Tax Preperation Help: Remember limits of 3rd party tax helpers

Important update from the Oreogn Better Business Bureau:

Better Business Bureau warns taxpayers that they are not exempt if their tax returns are prepared improperly by third-party professionals. BBB serving Alaska, Oregon and Western Washington advises consumers to evade unqualified tax preparers:

Designations: All tax professionals should be able to provide proof of credentials. Turn to the Internal Revenue Service for insight on Enrolled Agents or EAs.

Standings: Check for registration status and disciplinary actions through state and federal agencies. Beware of unanswered or unresolved complaints on bbb.org.

Advertisement Claims: Watch out for those who assert that they can secure higher refunds or deliver faster than other professional preparers.

PTINs: Ask preparers to disclose Preparer Tax Identification Numbers or PTINs before providing services. PTINs should also be enclosed on completed tax returns.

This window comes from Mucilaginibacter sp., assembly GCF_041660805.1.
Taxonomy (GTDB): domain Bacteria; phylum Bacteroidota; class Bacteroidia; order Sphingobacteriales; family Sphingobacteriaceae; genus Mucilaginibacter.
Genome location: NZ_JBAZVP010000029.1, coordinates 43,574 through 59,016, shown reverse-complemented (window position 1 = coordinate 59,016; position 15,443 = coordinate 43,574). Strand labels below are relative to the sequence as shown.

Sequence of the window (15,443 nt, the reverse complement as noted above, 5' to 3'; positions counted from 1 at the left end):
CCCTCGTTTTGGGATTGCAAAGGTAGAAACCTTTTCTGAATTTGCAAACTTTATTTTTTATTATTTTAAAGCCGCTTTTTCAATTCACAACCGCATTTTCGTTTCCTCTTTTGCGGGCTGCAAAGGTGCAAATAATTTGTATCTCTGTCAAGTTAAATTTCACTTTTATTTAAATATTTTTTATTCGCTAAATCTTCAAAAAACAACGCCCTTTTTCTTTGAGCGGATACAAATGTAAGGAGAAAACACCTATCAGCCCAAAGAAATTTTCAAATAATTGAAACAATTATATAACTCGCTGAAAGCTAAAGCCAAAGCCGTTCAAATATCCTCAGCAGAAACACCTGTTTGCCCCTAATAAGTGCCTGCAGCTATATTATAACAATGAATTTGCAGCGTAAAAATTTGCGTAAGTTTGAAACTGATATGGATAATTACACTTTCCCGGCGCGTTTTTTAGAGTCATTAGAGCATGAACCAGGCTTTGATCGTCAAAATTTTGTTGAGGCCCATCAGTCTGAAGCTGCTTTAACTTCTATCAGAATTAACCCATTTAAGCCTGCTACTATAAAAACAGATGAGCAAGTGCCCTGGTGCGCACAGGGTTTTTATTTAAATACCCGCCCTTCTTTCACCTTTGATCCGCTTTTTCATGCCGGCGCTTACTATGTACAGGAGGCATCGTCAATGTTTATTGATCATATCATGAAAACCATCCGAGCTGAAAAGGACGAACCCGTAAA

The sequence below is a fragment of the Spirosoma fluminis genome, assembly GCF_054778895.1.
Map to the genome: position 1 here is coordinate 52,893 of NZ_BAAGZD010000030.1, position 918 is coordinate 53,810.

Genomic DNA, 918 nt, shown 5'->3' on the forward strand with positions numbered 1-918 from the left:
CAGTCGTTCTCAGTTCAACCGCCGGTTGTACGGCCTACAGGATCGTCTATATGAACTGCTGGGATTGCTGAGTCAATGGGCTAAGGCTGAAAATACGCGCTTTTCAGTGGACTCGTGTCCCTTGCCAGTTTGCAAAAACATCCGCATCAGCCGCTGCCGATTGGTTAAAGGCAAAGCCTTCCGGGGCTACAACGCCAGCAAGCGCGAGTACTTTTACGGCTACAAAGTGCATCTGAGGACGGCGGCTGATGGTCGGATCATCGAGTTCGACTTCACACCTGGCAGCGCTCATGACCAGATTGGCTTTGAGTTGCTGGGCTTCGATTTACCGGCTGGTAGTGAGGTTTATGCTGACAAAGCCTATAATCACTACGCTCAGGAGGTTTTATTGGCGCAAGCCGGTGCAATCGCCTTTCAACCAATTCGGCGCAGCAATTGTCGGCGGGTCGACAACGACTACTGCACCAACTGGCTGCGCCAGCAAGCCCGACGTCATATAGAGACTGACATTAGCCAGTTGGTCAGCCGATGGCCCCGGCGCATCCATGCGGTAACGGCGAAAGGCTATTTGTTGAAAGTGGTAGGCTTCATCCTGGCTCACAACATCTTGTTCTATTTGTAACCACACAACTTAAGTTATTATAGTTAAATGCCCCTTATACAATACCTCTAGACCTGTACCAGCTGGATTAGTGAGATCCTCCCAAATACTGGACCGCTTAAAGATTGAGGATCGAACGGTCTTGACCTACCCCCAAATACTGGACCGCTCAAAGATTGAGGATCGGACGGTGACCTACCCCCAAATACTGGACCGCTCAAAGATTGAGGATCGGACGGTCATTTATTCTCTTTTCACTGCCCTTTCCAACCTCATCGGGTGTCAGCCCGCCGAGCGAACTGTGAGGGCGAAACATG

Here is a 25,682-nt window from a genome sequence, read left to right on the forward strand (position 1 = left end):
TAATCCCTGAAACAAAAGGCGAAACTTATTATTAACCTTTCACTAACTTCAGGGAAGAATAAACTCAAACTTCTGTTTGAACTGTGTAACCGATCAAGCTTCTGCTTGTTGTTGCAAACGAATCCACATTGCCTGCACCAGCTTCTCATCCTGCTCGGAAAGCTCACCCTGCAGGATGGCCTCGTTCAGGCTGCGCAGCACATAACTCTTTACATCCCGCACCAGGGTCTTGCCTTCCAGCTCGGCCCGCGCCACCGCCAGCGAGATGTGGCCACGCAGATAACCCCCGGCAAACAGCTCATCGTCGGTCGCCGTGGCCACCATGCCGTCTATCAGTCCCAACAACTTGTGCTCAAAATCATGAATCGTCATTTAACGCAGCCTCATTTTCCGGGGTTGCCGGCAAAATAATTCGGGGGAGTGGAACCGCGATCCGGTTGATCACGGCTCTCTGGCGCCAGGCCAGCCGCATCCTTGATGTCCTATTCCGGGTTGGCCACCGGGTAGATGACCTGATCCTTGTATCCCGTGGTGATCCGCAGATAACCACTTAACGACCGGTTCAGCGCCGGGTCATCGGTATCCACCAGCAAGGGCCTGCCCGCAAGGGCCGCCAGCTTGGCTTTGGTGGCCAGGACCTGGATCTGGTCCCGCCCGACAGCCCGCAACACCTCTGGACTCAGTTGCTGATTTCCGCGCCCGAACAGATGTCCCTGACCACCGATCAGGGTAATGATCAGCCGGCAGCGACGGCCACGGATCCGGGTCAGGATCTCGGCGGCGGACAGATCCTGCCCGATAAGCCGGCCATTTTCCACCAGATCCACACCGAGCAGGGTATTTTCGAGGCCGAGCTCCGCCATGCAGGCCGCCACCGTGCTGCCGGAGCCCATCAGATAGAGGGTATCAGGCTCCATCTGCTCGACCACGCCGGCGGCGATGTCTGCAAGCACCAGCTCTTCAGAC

Service Fees: Get costs upfront and in writing. Look for flat fees; avoid rates that fluctuate based on refund percentages.

Electronic Filing: Paid preparers should be able to process returns electronically through IRS e-file, unless clients opt to file paper returns instead. The IRS lists authorized e-file providers.

Documentation: Be wary of those who offer to file without W-2s, records or receipts. Review returns and other tax forms carefully; be skeptical of preparers who try to rush the process, don’t answer questions and encourage clients to sign blank documents. After filing, retain original W-2s and copies of completed tax returns with preparer signatures and PTINs.

Contacts: Ensure preparers will be accessible in case questions or issues arise, even after April. Collect full contact information.

Taxpayers have the right to prepare their own returns. The IRS offers resources at irs.gov/filing.

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